• Portrait of Vice-Dean, Indigenous Marcia Anderson
  • Dr. Marcia Anderson
    Vice-dean Indigenous health, social justice and anti-racism
    Rady Faculty of Health Sciences

    Chander Raquin
    Executive assistant to the vice-dean, Indigenous health, social justice and anti-racism


Marcia Anderson, MD is Cree-Anishinaabe and grew up in the North End of Winnipeg. She has family roots in the Norway House Cree Nation and Peguis First Nation in Manitoba.

She graduated with her MD from the University of Manitoba (UM) in 2002. She began her residency in internal medicine at UM and completed it at the University of Saskatchewan. She joined the departments of community health sciences and internal medicine at the UM August 2007, and in September of 2011 became the head of the Section of First Nations, Métis and Inuit Health.

She is a medical officer of health for the Winnipeg Regional Health Authority, a past president of the Indigenous Physicians Association of Canada and past chair of the Pacific Region Indigenous Doctors Congress. Since 2017, she has served as executive director, Indigenous academic affairs, Ongomiizwin-Indigenous Institute of Health and Healing.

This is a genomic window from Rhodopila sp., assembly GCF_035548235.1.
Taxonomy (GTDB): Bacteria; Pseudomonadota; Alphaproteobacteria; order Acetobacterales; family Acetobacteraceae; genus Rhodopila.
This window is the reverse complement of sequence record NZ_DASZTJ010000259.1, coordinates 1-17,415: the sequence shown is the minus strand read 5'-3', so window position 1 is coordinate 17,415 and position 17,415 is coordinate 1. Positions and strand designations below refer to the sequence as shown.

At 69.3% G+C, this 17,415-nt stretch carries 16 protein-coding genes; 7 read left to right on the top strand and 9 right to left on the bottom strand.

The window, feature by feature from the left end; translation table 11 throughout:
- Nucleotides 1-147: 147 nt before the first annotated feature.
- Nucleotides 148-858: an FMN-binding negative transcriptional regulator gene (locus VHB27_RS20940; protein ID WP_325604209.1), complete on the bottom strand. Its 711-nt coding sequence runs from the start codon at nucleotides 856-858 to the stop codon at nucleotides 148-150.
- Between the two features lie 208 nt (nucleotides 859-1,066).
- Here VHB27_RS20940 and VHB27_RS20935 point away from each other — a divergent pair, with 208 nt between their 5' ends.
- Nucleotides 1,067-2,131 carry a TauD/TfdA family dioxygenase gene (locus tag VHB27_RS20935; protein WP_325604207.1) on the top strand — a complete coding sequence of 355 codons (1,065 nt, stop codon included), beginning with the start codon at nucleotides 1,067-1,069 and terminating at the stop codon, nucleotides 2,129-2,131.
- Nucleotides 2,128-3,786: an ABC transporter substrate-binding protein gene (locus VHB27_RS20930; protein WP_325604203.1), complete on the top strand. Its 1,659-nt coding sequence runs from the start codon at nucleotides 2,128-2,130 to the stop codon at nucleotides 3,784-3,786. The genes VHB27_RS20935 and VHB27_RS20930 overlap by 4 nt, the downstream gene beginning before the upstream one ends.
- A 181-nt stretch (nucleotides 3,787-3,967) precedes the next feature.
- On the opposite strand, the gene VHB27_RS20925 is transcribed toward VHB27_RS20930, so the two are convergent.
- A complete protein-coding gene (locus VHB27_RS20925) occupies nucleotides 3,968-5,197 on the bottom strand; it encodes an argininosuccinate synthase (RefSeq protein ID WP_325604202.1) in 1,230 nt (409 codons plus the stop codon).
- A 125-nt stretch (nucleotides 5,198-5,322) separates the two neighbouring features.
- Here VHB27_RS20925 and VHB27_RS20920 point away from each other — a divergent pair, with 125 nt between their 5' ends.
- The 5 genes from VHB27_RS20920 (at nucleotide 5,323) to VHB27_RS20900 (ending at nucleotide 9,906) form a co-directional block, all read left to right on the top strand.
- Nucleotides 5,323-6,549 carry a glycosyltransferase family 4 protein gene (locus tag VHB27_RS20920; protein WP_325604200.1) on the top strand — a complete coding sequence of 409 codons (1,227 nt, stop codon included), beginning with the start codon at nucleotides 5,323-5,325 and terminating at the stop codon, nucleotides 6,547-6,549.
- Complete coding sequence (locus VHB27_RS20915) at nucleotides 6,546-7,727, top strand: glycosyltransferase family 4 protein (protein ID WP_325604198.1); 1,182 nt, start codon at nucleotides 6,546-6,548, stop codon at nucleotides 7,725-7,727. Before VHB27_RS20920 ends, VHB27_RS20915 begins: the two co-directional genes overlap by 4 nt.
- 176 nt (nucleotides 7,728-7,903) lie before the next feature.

In 2015, following the release of the Truth and Reconciliation Commission of Canada’s final reports, Dr. Anderson led the faculty-wide workshop and the subsequent creation of five working groups to develop the Rady Faculty of Health Sciences’ Reconciliation Action Plan.

In 2022, she became vice-dean Indigenous health, social justice and anti-racism, Rady Faculty of Health Sciences.

Dr. Anderson’s research interests in Indigenous health include urban Indigenous youth health, primary health care, and medical education.

Throughout her career, she has advocated for a more robust curriculum in Indigenous health and changes in the admissions process that would support the successful recruitment of increased numbers of First Nations, Métis and Inuit students. She was recognized for her efforts in 2011 with a National Aboriginal Achievement Award (now known as the Indspire Awards) and was named as one of Canada’s 100 Most Powerful Women in 2018 by Women’s Executive Network.

Dr. Anderson serves as chair of the Indigenous Health Network for the Association of Faculties of Medicine (AFMC), which prepared the Joint Commitment to Action on Indigenous Health report, approved by the AFMC board in May 2019.

Most recently, she was named as one of eight winners of the 2022 Doctors Manitoba Awards, all of whom are connected to the Max Rady College of Medicine.

Contact us

Ongomiizwin – Indigenous Institute of Health and Healing
Rady Faculty of Health Sciences
P122 Pathology Building
770 Bannatyne Ave
University of Manitoba
Winnipeg, MB R3W 0W3